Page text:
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I know how to find the distance between a point and a line, not between two lines.

Find the shortest distance between the lines $(-1,1,4) + t(1,1,-1)$ and $(5,3,-3) + s(-2,0,1)$

Any help would be appreciated.

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Can you use differential calculus? –  DonAntonio Oct 11 '12 at 3:20
No, I cannot, I think I may have figured it out by doing the do product of the vectors t and s with the cross product of s and t, then subtracting them. Incidentally the shortest distance is 0, I believe. –  Unknown Oct 11 '12 at 3:25

2 Answers 2

up vote 3 down vote accepted

Let $x_1$ and $y_1$ be 2 points on the line 1 and line 2 respectively. Form the difference vector $d=x_1-y_1$. Take another point $x_2$ on the line 1. Form the direction vector $x=x_1-x_2$. Project $d$ on to the direction vector $x$.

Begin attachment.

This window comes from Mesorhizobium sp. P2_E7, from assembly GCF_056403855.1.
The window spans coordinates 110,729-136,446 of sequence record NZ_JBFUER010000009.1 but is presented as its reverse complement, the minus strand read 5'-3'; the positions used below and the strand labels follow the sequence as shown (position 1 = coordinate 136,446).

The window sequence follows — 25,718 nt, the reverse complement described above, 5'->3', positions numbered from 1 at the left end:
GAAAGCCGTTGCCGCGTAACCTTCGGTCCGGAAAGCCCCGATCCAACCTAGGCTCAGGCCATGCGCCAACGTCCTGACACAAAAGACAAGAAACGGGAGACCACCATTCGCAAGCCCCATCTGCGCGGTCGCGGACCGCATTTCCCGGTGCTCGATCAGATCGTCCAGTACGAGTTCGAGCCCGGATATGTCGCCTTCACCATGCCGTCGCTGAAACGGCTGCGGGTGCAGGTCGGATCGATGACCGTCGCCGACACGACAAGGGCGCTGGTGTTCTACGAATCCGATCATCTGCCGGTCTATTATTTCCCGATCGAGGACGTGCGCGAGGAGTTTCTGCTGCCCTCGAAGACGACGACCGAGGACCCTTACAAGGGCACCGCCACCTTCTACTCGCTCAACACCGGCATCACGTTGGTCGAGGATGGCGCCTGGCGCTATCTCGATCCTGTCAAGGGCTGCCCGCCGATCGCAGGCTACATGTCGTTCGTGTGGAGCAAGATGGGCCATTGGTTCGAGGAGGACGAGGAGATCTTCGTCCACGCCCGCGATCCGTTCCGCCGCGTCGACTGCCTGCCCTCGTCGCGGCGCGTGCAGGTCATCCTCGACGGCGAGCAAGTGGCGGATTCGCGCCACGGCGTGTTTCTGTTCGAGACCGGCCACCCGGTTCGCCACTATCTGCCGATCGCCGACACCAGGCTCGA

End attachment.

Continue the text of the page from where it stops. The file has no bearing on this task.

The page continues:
\begin{align} x_{parallel}= \frac{(d.x)}{||x||^2}x \end{align}

Now the norm of the following vector (the euclidean distance from the origin), will give you the required minimum distance.

\begin{align} x_{perp}= d-x_{parallel} \end{align}

(if they are not parallel, this will not work, instead it gives the shortest distance between the point $x_1$ and line 2.)

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The distance between two lines in $ \Bbb R^3 $ is equal to the distance between parallel planes that contain these lines.

To find that distance first find the normal vector of those planes - it is the cross product of directional vectors of the given lines. For the normal vector of the form (A, B, C) equations representing the planes are:

$ Ax + By + Cz + D_1 = 0 $
$ Ax + By + Cz + D_2 = 0 $

Take coordinates of a point lying on the first line and solve for D1.
Similarly for the second line and D2.

The distance we're looking for is: $$d = \frac{|D_1 - D_2|}{\sqrt{A^2 + B^2 + C^2}}$$

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